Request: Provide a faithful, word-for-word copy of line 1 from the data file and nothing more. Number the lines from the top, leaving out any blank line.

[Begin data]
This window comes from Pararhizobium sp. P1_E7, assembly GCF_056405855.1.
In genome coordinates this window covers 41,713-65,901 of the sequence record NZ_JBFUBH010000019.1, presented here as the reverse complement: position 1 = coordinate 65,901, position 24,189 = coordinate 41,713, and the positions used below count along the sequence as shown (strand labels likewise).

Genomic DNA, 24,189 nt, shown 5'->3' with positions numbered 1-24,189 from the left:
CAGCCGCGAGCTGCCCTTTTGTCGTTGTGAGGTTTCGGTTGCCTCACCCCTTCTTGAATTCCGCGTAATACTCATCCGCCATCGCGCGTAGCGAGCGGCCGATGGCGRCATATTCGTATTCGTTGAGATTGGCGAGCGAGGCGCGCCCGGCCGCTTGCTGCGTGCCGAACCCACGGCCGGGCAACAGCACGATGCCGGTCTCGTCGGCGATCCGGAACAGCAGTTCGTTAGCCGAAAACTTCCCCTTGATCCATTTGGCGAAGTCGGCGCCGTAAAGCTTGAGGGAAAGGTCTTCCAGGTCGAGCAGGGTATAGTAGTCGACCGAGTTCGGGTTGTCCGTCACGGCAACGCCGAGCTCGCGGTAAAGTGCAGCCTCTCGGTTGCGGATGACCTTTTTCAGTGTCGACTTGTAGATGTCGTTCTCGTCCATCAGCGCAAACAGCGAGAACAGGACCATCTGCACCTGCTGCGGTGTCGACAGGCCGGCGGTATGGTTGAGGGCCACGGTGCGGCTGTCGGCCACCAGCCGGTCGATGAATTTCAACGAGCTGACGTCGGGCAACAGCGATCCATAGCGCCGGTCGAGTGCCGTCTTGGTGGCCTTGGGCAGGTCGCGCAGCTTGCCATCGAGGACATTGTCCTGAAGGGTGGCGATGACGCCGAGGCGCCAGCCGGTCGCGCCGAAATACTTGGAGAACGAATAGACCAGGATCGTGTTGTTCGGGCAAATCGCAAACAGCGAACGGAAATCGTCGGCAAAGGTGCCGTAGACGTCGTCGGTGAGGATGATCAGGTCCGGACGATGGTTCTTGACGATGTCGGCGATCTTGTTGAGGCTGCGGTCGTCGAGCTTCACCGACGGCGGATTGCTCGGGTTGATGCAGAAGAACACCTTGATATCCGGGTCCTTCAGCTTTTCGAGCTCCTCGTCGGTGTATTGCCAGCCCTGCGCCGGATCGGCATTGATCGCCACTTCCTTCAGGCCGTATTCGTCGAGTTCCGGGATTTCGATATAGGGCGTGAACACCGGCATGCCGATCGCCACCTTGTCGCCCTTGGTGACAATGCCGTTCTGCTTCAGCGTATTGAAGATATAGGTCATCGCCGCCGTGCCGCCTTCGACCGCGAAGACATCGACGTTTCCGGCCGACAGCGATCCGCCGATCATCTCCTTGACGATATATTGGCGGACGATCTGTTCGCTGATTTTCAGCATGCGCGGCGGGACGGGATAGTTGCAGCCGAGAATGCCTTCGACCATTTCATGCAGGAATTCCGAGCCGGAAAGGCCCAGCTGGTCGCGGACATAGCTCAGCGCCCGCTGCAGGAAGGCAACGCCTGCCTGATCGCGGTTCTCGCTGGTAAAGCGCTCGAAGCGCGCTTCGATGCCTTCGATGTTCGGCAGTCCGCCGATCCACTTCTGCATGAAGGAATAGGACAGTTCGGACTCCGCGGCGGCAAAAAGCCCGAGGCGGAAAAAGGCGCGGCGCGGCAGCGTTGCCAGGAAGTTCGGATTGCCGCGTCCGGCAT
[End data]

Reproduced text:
This window comes from Pararhizobium sp. P1_E7, assembly GCF_056405855.1.